"Me Pregunto Entre Todas Las Preguntas" opens with more spoken words but it changes to an amazing soundscape of heavy drums and scorching guitar. "En Los Ojos De La Muerte" is good as vocals,bass and drums all sound excellent. "Caleta Tortel" features a nice drum / violin melody. Some cool bass 1 1/2 minutes in. "Seguramente Encontraremos" has a one minute intro that I love. It reminds me of why I like music from Chile so much. Spoken words and violin follow. "Las Palabras Viajan En El Viento" opens with sax and drums. I like it. Violin 3 minutes in. "Bajo Pisagua" opens with acoustic guitar and violin. Samples a minute in. "Lo Que Ha Quedado Solo Esto" has more samples of water and birds. A catchy melody a minute in. Vocals follow. Marching style drums late.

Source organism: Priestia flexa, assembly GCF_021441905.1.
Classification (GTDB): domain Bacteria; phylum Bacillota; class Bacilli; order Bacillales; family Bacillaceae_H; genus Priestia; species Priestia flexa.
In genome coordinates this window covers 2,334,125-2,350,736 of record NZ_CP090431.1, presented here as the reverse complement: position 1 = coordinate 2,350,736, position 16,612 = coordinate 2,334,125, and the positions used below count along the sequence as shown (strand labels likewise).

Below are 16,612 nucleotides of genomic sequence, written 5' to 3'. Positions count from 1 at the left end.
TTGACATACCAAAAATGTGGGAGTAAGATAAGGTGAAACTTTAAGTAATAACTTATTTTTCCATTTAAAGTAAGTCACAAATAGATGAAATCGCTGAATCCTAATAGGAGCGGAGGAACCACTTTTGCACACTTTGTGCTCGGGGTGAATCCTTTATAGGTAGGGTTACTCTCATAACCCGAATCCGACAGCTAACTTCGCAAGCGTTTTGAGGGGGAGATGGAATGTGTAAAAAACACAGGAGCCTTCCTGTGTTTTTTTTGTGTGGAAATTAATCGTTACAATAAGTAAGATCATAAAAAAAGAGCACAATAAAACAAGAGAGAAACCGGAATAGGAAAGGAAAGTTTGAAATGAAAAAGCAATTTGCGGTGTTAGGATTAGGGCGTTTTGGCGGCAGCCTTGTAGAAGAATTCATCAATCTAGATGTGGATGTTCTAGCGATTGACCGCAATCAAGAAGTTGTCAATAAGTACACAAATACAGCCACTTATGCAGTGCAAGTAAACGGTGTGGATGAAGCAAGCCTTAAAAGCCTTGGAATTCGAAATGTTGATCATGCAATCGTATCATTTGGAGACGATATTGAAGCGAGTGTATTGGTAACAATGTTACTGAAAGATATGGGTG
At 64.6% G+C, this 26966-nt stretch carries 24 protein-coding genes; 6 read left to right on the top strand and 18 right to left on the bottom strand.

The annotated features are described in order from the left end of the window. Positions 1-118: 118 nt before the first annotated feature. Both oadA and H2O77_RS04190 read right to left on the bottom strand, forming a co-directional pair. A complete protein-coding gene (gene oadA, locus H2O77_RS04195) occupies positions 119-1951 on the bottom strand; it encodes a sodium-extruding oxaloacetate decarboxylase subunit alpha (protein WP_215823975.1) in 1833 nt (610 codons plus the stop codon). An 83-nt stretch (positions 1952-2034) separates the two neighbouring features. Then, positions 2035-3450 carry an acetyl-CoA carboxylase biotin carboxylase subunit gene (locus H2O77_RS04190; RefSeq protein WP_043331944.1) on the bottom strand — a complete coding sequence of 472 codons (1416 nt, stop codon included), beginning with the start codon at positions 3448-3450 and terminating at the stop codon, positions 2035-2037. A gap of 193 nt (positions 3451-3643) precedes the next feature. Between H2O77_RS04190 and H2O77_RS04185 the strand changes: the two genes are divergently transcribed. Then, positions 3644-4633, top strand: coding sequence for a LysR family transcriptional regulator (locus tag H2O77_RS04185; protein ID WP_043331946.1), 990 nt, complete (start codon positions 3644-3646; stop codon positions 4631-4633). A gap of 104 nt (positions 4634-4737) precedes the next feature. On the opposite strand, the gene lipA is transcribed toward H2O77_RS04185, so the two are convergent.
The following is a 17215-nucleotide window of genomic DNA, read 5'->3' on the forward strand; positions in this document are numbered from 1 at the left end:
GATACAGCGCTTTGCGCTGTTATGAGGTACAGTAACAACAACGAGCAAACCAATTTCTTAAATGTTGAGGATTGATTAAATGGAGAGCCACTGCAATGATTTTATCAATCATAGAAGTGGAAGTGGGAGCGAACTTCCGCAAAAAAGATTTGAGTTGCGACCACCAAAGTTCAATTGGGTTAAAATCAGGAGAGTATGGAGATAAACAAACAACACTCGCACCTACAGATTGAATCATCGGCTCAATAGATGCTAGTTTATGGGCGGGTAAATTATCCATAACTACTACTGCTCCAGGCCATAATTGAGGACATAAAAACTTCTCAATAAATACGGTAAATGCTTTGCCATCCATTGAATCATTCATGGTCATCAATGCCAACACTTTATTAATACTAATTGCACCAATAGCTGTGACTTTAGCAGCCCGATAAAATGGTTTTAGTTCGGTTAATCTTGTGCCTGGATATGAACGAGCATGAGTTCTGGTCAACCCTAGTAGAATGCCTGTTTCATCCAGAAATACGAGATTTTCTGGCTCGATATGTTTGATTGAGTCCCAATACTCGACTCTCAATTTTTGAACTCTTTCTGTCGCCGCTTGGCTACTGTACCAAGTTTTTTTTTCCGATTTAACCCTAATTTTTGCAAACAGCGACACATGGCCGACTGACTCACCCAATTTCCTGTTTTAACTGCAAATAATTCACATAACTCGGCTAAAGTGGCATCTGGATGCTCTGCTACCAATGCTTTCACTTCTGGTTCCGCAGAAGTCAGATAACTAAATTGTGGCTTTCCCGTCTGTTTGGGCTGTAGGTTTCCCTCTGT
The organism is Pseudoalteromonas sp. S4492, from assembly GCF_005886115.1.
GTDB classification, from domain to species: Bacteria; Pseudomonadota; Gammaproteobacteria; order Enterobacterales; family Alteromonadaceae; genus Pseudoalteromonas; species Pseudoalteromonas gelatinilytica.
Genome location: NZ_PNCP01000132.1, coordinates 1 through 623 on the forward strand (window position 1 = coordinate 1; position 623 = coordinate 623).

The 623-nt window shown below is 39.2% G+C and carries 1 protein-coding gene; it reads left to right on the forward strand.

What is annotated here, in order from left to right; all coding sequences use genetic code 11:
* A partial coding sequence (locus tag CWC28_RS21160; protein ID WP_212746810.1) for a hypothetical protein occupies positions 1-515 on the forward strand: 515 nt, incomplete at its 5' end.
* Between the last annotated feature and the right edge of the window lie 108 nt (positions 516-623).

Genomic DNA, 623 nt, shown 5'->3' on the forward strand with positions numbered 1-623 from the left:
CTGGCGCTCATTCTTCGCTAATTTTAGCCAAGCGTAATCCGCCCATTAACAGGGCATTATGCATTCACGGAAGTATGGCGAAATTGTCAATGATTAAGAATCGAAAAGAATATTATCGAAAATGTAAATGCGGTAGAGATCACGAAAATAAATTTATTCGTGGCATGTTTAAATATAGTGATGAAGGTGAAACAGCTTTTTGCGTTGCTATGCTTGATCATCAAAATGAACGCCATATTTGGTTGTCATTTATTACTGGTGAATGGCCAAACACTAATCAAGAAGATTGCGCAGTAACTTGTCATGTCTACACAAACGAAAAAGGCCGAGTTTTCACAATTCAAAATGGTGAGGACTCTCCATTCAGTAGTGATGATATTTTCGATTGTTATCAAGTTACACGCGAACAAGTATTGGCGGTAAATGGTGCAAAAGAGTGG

There are flashes of what this band could be if they just played music, but this is all about the concept. Good, but that's all.

Review by Cesar Inca
SPECIAL COLLABORATOR Honorary Collaborator